At 1 Waterloo Place, Monkwearmouth, Thomas Farrant is away at sea. His new mother-in-law, Elizabeth Rowe, has Thomas’s children Joshua and Susannah from his Frail marriage, and another grandson from another daughter, called John McIntosh. Above them is Hannah (Rowe) Farrant. She has Annie, her stepdaughter, with her; and her two young children Mary and baby Thomas with her – and a nurse called Mabel Caress. She will have three more children in the next four years. Thomas was to die at the age of 14, and a subsequent brother, when he was 23.

Joshua Frail Farrant is never recorded on any index after this.

At 25 Dock Street East, Monkwearmouth, James Buskin Frail senior is away. Elizabeth is downstairs with JBF2 and Mabel, Richard and little Lily.

At 27 Society Lane, Monkwearmouth, Elizabeth Frail, JJF’s widow, formerly of Shoreditch, is on her own.

In 1872 JJF’s widow, Elizabeth Frail, dies, aged 81.

James Buskin Frail – JBF1 – is abroad in 1872. Master of his fourth ship – the “Larnax” – he spends from February 1872 to January 1873 taking cargo to Singapore and New York. When he comes back, he and Elizabeth have an idea, and it is at this point that his life goes just a little crazy. The “Larnax” is a barque, a sailing ship. He takes his family – the two sons, the daughter, the little girl – on the ship, together with some paying passengers. Also there are some nephews of his wife – the children or grandchildren of William Guidott (last seen on the 1834 marriage certificate as a witness), including the lithographic artist John Guidott, who is 21. (I can’t work out the precise relationship, but it may be that Elizabeth Field’s sister married a Guidott.) There are thirteen aboard. The youngest, Lily, is three. The boat is set for Mauritius, but it does not seem likely he was attempting to take his family with him. It is February 19th, three days after his birthday, and it is in the early hours. They are at anchor off Gravesend, and the fog is thick. James Frail goes into the belly of the ship to be with his wife and daughter. Out of the fog comes another ship, a steamship, a Tyneside ship called “C.M. Palmer”, named for the joint boss of Tyneside’s Palmer’s yard. The apprentice at the wheel shouts “Steamer coming into us, Captain Frail!” and, just as the men get to the deck, it smashes into the fore-rigging. There is a violent crump as it hits the “Larnax”. There is nothing to do but to abandon it. Torn between two impulses – Lily and the ship – he takes the three-year-old with him as he tries to see if he can stop the boat from sinking. In the fog and the dark he hears someone shouting: his nephew, John. John motions to Lily. He’ll take her. James Frail sees this, understands it, feels a relief. John takes Lily and hurries into the dark. Now he guides his wife, his mate, and the apprentice up the rigging to the boat.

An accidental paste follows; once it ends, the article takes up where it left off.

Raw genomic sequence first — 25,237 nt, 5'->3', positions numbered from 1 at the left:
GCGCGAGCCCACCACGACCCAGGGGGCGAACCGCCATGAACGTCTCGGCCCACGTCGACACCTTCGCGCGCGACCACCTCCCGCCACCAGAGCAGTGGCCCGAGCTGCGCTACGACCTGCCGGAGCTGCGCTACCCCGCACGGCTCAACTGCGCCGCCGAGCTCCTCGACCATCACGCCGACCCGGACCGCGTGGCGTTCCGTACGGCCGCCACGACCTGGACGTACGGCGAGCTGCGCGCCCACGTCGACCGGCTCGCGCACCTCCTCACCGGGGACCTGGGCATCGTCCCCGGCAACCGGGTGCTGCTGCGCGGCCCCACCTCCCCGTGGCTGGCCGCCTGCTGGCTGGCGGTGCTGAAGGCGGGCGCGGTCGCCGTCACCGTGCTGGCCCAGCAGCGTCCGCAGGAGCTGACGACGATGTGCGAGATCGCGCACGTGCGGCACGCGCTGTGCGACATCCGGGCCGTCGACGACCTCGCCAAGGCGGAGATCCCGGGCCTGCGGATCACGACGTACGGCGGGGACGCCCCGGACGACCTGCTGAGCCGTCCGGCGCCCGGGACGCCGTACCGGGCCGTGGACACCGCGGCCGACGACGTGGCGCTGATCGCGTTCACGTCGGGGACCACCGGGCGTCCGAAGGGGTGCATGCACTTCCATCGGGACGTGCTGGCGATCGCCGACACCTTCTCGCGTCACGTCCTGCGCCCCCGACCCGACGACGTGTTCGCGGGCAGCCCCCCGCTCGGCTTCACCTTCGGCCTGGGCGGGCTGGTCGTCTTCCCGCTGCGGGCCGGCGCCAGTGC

He waits till the last of the ten minutes they have until he allows the steamer to rescue him; he stays with his ship as long as he can. On board the “C.M. Palmer”, he sees his wife. She asks him where Lily is. And has he seen John? Only then does he realise that neither John nor Lily have been seen again – they have drowned after trying to climb the rigging and falling. The ship’s steward (cook), a man called Boucher, is also missing. Her body is not discovered for ten weeks. His nephew’s body is buried at a local chapel; Boucher is also accidentally buried, and has to be exhumed for an inquest. This coroner’s court comes out very firmly in favour of James Frail. There is an inquiry, as there must be. The Admiralty inquiry finds against the “C.M. Palmer”. But in May there is an appeal to the Privy Council, and Palmer’s has the decision reversed: a technicality. No light being shone, against regulations. The case finally returns to a tribunal in June, and the focus is all on whether or not the “riding-light” was lit. (Curiously, a Hull paper, one of many from Portsmouth to Liverpool that feature the case, notes in its first report how bright the riding light is. This looks very much like a reporter being nobbled. The other newspapers are mostly in agreement, but prone to being wrong. One – and I have seen 11 – says the son has died.) There is a right royal compromise (stitch-up) at the end of the third session, a Board of Trade enquiry: “After giving this extraordinary case their best consideration, the court is of the opinion that both ships were more or less to blame, but under the very special circumstances, to which they need not further refer, they do not feel justified in dealing with the masters’ certificates.” The certificates are returned to the masters.